Fresh start on Vail Mountain
Vail, CO Colorado
VAIL, Colorado – Vail’s start to the 2010-11 ski season was almost surreal – every skier and snowboarder at the mountain seemed to be smiling because of the deep snow Mother Nature so kindly provided to Vail Mountain this last week.
The snow was the talk of the hill Friday at Vail. There was just so much of it that people were having a hard time believing it was an opening day in November, and not a spring-time powder day.
“Usually I don’t want to fight the crowds (on opening day), but it’s worth it today,” said Debbie Tyler, a snowboarder.
Vail Mountain announced Wednesday that it was doubling its opening day terrain from what was previously announced earlier in the week. Even resort officials were surprised at the amount of terrain they were able to open Friday.
Chris Jarnot, Vail Mountain’s chief operating officer, stood on the sidelines at the Vista Bahn chairlift Friday morning to watch enthusiastic skiers and snowboarders take to the hill for the first time this season. Their smiles were contagious.
Jarnot said this amount of terrain for an opening day doesn’t happen all that often. Mountain officials were expecting a good opening day, but by the time the snow really started coming down on Tuesday, they knew opening day was going to be one of the best in the resort’s history.
In the days since Tuesday, Jarnot said mountain operations crews have been working around the clock to prepare the slopes. It takes an enormous amount of work to get the mountain open, he said, especially when this much snow means crews need to prepare even more terrain than expected.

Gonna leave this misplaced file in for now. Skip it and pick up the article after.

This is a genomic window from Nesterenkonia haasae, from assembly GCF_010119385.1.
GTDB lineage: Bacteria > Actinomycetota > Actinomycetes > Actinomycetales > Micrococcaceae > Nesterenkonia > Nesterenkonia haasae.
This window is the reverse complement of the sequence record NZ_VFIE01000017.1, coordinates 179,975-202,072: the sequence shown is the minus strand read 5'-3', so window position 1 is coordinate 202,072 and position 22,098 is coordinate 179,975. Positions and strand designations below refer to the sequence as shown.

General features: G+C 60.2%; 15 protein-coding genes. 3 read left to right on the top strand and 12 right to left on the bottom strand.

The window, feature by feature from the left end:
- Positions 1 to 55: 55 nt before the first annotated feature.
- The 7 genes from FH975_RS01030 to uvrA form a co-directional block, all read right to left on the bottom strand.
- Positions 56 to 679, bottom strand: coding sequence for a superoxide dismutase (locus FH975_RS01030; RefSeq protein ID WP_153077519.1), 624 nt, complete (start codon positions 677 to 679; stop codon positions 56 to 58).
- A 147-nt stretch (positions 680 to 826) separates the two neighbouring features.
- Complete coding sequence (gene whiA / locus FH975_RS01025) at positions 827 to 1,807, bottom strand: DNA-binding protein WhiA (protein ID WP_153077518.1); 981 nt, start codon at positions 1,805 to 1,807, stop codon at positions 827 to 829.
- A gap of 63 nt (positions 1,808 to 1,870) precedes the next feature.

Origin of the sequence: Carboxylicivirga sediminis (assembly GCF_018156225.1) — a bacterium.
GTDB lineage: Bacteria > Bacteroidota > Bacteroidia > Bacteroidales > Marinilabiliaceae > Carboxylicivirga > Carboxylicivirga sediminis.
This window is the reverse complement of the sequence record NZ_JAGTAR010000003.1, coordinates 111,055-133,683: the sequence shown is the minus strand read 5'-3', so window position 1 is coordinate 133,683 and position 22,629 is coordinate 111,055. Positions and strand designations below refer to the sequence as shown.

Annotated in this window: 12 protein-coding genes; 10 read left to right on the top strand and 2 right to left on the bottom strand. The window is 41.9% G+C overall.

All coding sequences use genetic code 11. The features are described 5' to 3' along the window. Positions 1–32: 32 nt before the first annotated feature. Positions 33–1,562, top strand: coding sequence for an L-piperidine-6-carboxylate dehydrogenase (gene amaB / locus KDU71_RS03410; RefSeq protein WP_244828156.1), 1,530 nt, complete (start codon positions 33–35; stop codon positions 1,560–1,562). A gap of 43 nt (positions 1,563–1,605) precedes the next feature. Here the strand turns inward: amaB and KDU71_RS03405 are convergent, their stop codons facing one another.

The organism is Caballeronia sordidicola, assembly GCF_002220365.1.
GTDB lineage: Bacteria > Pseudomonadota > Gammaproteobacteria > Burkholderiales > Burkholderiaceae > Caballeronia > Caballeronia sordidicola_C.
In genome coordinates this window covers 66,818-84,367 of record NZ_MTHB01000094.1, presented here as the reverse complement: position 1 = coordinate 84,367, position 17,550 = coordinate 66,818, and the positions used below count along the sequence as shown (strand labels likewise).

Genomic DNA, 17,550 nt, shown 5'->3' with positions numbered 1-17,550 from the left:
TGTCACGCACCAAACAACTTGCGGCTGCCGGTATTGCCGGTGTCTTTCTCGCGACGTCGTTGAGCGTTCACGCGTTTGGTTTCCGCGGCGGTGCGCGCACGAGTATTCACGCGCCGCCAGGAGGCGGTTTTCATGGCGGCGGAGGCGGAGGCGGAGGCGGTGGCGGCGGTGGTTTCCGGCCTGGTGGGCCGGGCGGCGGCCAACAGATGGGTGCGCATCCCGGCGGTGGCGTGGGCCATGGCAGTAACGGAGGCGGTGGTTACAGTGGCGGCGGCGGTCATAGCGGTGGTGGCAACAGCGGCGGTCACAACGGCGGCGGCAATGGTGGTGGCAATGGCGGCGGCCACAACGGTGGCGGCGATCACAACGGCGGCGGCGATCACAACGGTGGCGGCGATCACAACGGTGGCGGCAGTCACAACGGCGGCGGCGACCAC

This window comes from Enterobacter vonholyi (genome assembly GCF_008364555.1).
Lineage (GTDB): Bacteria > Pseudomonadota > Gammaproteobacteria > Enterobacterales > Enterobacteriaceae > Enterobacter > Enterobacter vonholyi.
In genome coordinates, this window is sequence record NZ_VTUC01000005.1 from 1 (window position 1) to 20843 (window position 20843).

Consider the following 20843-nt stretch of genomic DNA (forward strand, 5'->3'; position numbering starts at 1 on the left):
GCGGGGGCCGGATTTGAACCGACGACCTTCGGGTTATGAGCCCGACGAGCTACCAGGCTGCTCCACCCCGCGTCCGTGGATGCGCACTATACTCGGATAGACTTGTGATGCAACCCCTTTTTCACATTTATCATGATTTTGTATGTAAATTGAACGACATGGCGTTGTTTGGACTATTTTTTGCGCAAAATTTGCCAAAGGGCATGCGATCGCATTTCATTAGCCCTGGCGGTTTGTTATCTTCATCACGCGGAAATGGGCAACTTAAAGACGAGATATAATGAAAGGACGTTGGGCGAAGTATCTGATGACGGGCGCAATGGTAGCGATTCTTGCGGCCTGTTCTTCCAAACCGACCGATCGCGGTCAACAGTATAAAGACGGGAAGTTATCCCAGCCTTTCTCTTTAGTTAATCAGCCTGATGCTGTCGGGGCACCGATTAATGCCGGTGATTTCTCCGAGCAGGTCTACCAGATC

Grooming fleets have been moving snow around, while Vail Ski Patrol has been putting pads on every sign for skier safety. Many Vail Mountain employees got called in to work this week a lot earlier than their expected start dates, too.
“We have to be flexible and adjust,” Jarnot said.
The adjusting paid off. Skiers and riders could be heard hooting and hollering as they took their first turns of the season. And with nine chairlifts open, the crowds were dispersed across the mountain, leaving many runs wide open.
There was waist-deep powder on some of the steep runs to the west of the Wildwood Express lift, and plenty of soft, fluffy turns to be had pretty much anywhere that was open.
“The snow has been grand,” said Dustin Morgan, a snowboarder from East Vail. “There’s 6 inches of fresh anywhere you go, and deeper than that if you find the right spots.”
For the first time in many years, the opportunity for first chair was available to more than just four people. With the Eagle Bahn gondola, Born Free Express lift and Vista Bahn Express lift all open, several people got a taste of the first chair of the season.
Nick Mahaffey, of Minturn, arrived at the Born Free Express lift in Lionshead at 10:30 p.m. Thursday. He brought with him a North Face tent and arctic sleeping bag, and a positive attitude.
Mahaffey has lived in the valley for 10 years and said he’s always talked about getting the first chair of the season, but just never got around to actually doing it.